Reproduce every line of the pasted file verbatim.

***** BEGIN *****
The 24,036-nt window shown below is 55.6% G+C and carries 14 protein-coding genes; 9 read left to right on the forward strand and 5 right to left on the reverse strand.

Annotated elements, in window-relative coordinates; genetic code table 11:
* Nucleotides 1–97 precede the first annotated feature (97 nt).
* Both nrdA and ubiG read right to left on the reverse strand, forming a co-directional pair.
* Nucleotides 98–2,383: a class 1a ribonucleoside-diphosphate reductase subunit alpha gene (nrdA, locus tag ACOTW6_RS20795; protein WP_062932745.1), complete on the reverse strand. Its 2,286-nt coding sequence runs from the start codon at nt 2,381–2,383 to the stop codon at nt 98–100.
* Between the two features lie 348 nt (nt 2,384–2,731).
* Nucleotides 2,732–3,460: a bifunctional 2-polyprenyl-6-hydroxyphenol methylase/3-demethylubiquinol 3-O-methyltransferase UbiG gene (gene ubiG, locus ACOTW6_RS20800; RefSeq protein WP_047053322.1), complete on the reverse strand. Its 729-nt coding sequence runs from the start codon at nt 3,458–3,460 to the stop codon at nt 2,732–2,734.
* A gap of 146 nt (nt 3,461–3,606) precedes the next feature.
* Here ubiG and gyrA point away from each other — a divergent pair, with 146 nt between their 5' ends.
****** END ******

The 24,036-nt window shown below is 55.6% G+C and carries 14 protein-coding genes; 9 read left to right on the forward strand and 5 right to left on the reverse strand.

Annotated elements, in window-relative coordinates; genetic code table 11:
* Nucleotides 1–97 precede the first annotated feature (97 nt).
* Both nrdA and ubiG read right to left on the reverse strand, forming a co-directional pair.
* Nucleotides 98–2,383: a class 1a ribonucleoside-diphosphate reductase subunit alpha gene (nrdA, locus tag ACOTW6_RS20795; protein WP_062932745.1), complete on the reverse strand. Its 2,286-nt coding sequence runs from the start codon at nt 2,381–2,383 to the stop codon at nt 98–100.
* Between the two features lie 348 nt (nt 2,384–2,731).
* Nucleotides 2,732–3,460: a bifunctional 2-polyprenyl-6-hydroxyphenol methylase/3-demethylubiquinol 3-O-methyltransferase UbiG gene (gene ubiG, locus ACOTW6_RS20800; RefSeq protein WP_047053322.1), complete on the reverse strand. Its 729-nt coding sequence runs from the start codon at nt 3,458–3,460 to the stop codon at nt 2,732–2,734.
* A gap of 146 nt (nt 3,461–3,606) precedes the next feature.
* Here ubiG and gyrA point away from each other — a divergent pair, with 146 nt between their 5' ends.